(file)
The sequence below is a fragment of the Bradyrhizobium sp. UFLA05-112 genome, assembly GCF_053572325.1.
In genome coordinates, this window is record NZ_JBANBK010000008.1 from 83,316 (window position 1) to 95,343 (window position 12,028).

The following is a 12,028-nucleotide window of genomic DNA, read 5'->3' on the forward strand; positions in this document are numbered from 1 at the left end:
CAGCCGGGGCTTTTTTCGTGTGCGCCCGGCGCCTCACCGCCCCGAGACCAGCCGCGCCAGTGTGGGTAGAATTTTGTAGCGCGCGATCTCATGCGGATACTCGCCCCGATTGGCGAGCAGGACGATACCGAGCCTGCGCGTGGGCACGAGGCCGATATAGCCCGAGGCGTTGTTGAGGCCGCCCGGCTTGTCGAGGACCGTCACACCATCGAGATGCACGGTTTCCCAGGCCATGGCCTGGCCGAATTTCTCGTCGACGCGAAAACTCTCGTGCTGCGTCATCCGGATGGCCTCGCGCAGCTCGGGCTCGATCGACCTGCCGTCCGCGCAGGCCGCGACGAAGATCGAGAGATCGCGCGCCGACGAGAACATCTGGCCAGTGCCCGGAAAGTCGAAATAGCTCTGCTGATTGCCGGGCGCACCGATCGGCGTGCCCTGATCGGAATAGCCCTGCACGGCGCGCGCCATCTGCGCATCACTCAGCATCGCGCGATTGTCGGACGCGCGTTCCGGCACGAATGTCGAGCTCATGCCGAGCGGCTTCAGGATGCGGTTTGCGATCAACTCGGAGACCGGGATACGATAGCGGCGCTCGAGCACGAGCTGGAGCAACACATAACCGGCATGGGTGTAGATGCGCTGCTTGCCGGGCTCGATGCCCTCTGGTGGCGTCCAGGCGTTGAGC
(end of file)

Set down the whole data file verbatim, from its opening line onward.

The sequence below is a fragment of the Bradyrhizobium sp. UFLA05-112 genome, assembly GCF_053572325.1.
In genome coordinates, this window is record NZ_JBANBK010000008.1 from 83,316 (window position 1) to 95,343 (window position 12,028).

The following is a 12,028-nucleotide window of genomic DNA, read 5'->3' on the forward strand; positions in this document are numbered from 1 at the left end:
CAGCCGGGGCTTTTTTCGTGTGCGCCCGGCGCCTCACCGCCCCGAGACCAGCCGCGCCAGTGTGGGTAGAATTTTGTAGCGCGCGATCTCATGCGGATACTCGCCCCGATTGGCGAGCAGGACGATACCGAGCCTGCGCGTGGGCACGAGGCCGATATAGCCCGAGGCGTTGTTGAGGCCGCCCGGCTTGTCGAGGACCGTCACACCATCGAGATGCACGGTTTCCCAGGCCATGGCCTGGCCGAATTTCTCGTCGACGCGAAAACTCTCGTGCTGCGTCATCCGGATGGCCTCGCGCAGCTCGGGCTCGATCGACCTGCCGTCCGCGCAGGCCGCGACGAAGATCGAGAGATCGCGCGCCGACGAGAACATCTGGCCAGTGCCCGGAAAGTCGAAATAGCTCTGCTGATTGCCGGGCGCACCGATCGGCGTGCCCTGATCGGAATAGCCCTGCACGGCGCGCGCCATCTGCGCATCACTCAGCATCGCGCGATTGTCGGACGCGCGTTCCGGCACGAATGTCGAGCTCATGCCGAGCGGCTTCAGGATGCGGTTTGCGATCAACTCGGAGACCGGGATACGATAGCGGCGCTCGAGCACGAGCTGGAGCAACACATAACCGGCATGGGTGTAGATGCGCTGCTTGCCGGGCTCGATGCCCTCTGGTGGCGTCCAGGCGTTGAGC